However, Lane pointed out, “If an accommodation causes an undue burden on the employer, it’s not ‘reasonable’ under the law.”
In addition, the ADA does not require employers to excuse people from performing an essential job function. If the job requires an employee to lift 50 pounds several times a day, and their doctor has advised them not to lift anything over 10 pounds, they cannot be reasonably accommodated. Jenkins advised employers in this situation to make a good-faith effort to find another position in the company that the disabled person might be able to fill. “If an employee develops a disability, they can still be a valuable team member,” she said. “You’ve invested in that person, and they should not be disposable.”
Heading Off Complaints
Once people of different backgrounds start working together, it’s easy for misunderstandings and prejudices to surface. “We all have biases,” said Jenkins. “Maybe you’ve never encountered someone who prays three times a day, who has a disability or whose first language isn’t English. What helps is training on Title VII, and also sensitivity training. You need a strong HR department to handle issues that come up when different types of people are working together.”
NERC has trained more than 5,000 people in the past two years, and Jenkins reported that both employers and employees are very receptive to the training, which is provided at no charge.
Lane noted that diversity is more than just tolerating each other’s differences – it’s about inclusion and learning to work side-by-side. “People from the same backgrounds tend to stick together and form cliques, which can develop into an ‘us vs. them’ situation within the company,” she said. Employers who succeed with diverse workplaces try to break up cliques and encourage employees of different backgrounds to work with each other on teams or committees.
Lane stressed the importance of having a written policy that not only states the company’s prohibition against discrimination and harassment, but also explains how employees can report a concern before it escalates into a problem. The policy should outline procedures for filing a complaint and explain that matters will be held confidential as much as possible.
“Don’t just write it on page 373 of the employee manual,” she said. “Train people on it and let them see that you’re actually putting it into action.” She explained that this can also give employers legal protection. “You’ll be better able to defend yourself if you have a written policy and train on it, enforce it and investigate complaints.”
Increasing employees’ confidence in the company and its processes can encourage them to report their concerns to management so they can be resolved before the employee complains to NERC or to an attorney. “Many times people sue because they feel they are not being taken seriously,” said Lane. “Listening to their concerns, acknowledging their frustration and letting them know what corrective actions you’re taking can help resolve issues before they become real problems.”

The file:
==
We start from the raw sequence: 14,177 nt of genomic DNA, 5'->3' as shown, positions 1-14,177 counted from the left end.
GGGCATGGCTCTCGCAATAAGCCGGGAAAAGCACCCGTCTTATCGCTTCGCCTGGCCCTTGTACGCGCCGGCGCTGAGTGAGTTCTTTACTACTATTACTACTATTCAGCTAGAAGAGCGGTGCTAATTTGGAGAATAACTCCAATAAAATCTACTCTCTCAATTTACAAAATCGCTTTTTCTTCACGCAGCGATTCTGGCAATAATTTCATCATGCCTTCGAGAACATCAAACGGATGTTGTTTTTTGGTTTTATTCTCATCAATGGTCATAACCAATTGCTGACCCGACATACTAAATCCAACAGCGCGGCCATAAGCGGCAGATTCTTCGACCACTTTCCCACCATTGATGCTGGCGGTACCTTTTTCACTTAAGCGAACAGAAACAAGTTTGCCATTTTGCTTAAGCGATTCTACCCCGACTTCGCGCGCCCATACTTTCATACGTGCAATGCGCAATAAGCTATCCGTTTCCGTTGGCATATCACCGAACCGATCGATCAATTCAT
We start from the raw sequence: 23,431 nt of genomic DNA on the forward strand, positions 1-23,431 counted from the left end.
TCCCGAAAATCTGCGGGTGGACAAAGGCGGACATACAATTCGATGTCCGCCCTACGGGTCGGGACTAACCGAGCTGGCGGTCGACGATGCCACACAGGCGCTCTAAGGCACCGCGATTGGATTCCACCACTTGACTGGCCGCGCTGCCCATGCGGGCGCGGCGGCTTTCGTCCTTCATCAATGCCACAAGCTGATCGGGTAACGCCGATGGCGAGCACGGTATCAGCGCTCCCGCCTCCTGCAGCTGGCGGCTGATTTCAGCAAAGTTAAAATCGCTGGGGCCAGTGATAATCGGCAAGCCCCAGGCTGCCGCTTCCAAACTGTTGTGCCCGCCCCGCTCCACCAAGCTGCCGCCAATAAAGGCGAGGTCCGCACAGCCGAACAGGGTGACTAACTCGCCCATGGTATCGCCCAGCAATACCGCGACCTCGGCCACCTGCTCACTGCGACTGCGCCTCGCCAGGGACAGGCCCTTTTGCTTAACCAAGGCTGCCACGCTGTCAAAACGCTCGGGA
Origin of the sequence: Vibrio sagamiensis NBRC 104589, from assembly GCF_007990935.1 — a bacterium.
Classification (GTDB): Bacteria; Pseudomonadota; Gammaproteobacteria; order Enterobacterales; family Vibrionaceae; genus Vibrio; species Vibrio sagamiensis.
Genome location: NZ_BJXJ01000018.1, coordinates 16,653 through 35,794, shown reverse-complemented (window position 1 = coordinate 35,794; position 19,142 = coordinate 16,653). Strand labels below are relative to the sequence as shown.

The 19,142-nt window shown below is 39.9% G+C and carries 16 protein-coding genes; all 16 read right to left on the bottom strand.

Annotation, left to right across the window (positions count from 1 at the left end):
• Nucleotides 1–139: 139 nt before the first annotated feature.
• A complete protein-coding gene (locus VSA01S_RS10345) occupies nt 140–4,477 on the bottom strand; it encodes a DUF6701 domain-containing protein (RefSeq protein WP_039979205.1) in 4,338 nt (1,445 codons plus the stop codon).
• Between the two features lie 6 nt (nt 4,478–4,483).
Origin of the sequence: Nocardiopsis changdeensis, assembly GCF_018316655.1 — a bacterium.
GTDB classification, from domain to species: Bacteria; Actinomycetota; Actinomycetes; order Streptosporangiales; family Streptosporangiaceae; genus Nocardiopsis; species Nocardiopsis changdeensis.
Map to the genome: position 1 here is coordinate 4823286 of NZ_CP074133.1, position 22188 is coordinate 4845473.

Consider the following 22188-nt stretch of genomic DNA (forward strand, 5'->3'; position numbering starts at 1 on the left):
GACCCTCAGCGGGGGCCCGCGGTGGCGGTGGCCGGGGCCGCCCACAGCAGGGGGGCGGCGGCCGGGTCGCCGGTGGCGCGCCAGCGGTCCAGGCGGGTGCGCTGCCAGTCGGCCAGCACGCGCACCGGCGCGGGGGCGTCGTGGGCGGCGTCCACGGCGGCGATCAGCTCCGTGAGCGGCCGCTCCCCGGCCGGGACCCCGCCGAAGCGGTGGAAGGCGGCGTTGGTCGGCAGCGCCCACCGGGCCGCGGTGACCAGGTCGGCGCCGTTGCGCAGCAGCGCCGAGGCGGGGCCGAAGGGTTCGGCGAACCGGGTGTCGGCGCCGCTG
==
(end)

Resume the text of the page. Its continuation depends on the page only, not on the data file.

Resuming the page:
Cox Communications has an open-door policy for complaints that’s reviewed with employees every year, according to Bolognini. It encourages them to report any concerns to their immediate supervisor, but they can also go to any leader in the organization. They also have an anonymous ethics hotline that goes to a third-party company.
Cox Communications trains all employees on respect and on dealing with people who are different from them. It also offers very specific training for managers who must attend a class on equal employment opportunity.
“We train our leaders to recognize the signs of discrimination, whether in their area or somewhere else in the company,” he said. “If they spot something, we want them to feel empowered to pull an employee aside and warn them about their behavior, even if what they’re doing may not be illegal. That employee may not realize what they’re doing or saying is against our policy. We want leaders to get ahead of the situation and defuse it before it gets worse.”
Dealing with Complaints
Lane said an important part of protecting against legal problems is to keep records of all interactions the company has with its employees. “If someone has performance issues, write them up and document it in their file,” she said. “If there’s nothing in their file but positive evaluations, you can’t prove why you fired them, and you’re opening yourself up to legal issues.”
Jenkins said retaliation claims are one of the most common reasons for people to file a complaint with NERC. “An employer can’t retaliate against someone for filing a claim, either with the company’s HR department or with NERC,” she said. “You are entitled to inquire about discrimination and to file a complaint if you believe you’re not being treated fairly. You shouldn’t be punished for it, whether that involves being passed over for promotion, left out of briefings or having your office moved to the basement.”
Advantages of Inclusion
Bolognini said a diverse workforce helps Cox Communications better serve its customers. “The more our workforce mirrors our community, the more comfortable our customers feel about us as a business,” he said. “For example, at our location on Rancho Drive we have several Spanish-speaking staff members because many nearby residents speak Spanish. Our diverse workforce also helps with marketing efforts by helping us get our message across to various groups of people.”
Jenkins noted, “Diverse workplaces present amazing opportunities to grow your company by exchanging ideas with each other. People have more in common with each other than not. You don’t have to be best friends, but you do have to figure out a way to work together.”
Bolognini concluded, “Don’t be afraid of the hiring process. Learn what the rules are, do what you know is right and be consistent with your policies. If you really want to have a thriving business, diversity should be a basic part of your business model. It shouldn’t be an afterthought.”